IBM Corp. has extended its smarter planet vision to helping create a smarter funding mechanism in the form of a “YouTube-like” portal that connects non-profit charities with donors and potential supporters through videos, photos and stories.
The site, Community Knowledge Centre, developed by the Armonk, New York-based company in conjunction with the Toronto Community Foundation (TCF), takes a social media approach to usability where member organizations create profiles and post content to educate visitors and draw the attention of people who can fund initiatives that address key issues in the city.
“There’s the understanding that governments can’t solve all problems. Cities are growing. More people are moving in the cities. Cities have unique issues they need to address and people are at the core of those,” said Dave Robitaille, corporate citizenship and corporate affairs executive with IBM.
The aim of IBM’s smarter planet vision, introduced in 2009, is to use technology to bring efficiency and environmental consciousness to systems such as health care, roadways, power grids and food production.
The Community Knowledge Centre portal, currently in beta, already showcases about a hundred charities including Arts for Children and Youth, Davenport Perth Neighbourhood Centre, The Stop Community Food Centre, ArtReach Toronto, and Greenest City.
Rahul Bhardwaj, president and CEO of the TCF, said the decision to take a YouTube-like social media style to the portal made ample sense considering “we’re doing that in so many other facets in our life.”
Before such a portal, Bhardwaj said TCF depended on an annual print magazine to share stories of grant recipients with potential donors. But now, the site is able “to share the stories of these community organizations with a much broader audience.”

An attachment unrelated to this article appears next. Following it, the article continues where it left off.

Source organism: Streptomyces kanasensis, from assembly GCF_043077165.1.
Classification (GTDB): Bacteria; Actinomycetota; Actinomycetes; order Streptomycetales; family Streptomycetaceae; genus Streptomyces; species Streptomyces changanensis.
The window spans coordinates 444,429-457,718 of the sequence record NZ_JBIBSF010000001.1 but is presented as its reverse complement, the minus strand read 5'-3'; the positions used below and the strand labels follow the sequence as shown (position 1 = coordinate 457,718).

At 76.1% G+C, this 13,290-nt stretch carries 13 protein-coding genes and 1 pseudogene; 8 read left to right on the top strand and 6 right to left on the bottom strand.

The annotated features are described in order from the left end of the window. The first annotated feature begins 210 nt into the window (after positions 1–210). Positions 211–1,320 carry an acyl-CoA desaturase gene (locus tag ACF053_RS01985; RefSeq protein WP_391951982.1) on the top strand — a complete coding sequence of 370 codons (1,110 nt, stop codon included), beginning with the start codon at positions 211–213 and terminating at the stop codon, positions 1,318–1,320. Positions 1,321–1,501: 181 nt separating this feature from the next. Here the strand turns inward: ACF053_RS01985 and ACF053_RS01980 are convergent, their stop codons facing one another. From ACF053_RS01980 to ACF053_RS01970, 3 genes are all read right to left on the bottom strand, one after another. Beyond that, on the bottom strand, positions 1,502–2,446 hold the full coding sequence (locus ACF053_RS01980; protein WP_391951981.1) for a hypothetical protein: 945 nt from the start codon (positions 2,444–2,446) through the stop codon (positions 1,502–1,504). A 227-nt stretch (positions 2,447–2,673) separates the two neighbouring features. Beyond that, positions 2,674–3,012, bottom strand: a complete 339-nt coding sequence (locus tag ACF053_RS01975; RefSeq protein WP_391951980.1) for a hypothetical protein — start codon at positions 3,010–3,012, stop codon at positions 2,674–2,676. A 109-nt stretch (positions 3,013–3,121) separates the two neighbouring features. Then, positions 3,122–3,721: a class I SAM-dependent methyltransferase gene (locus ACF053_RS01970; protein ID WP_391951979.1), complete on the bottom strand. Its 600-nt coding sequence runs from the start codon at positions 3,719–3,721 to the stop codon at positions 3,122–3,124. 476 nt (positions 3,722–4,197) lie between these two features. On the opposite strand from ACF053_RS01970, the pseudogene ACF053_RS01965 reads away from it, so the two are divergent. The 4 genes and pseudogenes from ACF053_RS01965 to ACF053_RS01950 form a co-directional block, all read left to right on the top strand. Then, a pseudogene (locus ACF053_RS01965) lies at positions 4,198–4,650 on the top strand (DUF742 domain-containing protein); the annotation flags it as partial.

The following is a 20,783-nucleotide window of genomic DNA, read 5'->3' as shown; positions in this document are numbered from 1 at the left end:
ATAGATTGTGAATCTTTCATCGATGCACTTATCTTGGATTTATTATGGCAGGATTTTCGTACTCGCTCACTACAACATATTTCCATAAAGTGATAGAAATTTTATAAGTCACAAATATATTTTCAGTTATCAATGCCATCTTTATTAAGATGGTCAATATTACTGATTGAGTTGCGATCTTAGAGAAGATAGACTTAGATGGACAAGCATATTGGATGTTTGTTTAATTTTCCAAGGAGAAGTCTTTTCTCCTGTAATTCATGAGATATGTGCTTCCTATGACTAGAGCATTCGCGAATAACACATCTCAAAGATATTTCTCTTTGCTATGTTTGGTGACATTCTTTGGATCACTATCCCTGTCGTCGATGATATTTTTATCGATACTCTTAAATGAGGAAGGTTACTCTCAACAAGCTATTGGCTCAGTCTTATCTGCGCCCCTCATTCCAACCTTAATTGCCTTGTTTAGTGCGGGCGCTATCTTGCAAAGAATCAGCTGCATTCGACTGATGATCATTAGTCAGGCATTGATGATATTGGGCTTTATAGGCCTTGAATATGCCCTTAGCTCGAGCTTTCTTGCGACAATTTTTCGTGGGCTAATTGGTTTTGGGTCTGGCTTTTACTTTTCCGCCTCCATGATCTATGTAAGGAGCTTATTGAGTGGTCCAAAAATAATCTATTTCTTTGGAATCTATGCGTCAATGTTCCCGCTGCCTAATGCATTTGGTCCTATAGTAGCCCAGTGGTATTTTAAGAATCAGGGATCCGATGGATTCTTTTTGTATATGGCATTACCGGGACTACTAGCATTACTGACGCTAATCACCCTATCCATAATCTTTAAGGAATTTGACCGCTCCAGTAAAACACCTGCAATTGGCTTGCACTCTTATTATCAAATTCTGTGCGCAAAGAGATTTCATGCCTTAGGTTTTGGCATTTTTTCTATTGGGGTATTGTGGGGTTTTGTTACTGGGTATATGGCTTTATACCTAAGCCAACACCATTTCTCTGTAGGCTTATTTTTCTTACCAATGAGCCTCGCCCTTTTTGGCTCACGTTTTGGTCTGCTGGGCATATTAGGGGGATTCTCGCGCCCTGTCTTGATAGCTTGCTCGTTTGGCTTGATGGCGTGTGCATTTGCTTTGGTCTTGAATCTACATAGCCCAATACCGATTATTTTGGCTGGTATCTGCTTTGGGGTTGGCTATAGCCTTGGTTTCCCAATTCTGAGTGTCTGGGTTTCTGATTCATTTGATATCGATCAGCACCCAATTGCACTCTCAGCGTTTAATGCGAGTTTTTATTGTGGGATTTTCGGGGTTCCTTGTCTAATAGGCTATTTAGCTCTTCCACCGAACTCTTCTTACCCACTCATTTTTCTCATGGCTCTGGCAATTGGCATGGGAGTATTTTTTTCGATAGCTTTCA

With 175 community foundations across Canada, Bhardwaj said the hope is that each foundation will have its own portal that ultimately link to a national platform.
But in the meantime, the Toronto portal will continue to function in beta for at least the following several months. In the meantime, IBM is working on additional functionality including enhancing the uploading process for member organizations.
One such member organization, Arts for Children and Youth, which works to empower marginalized young people through community-based activities, has already seen an increase in interest in the form of new partners and funders. The non-profit organization’s executive and artistic director Julie Frost said the site has opened up more diverse channels of communication.
“We don’t have to convince anybody. It’s already there. It also provides credibility for not-for-profits,” said Frost.
The sharing of videos, photos and stories for the purposes of drawing attention to worthy causes is “social media in action,” said Frost. “It’s a space where people can be part of the process that can really shape the city and address a lot of the issues.”
The site, 18 months in the making, was a pro bono project by IBM funded by a grant from the company’s corporate citizenship program. Robitaille said IBM’s smarter planet vision is very much a “conversation” that morphes and develops as new technologies and ideas present themselves.
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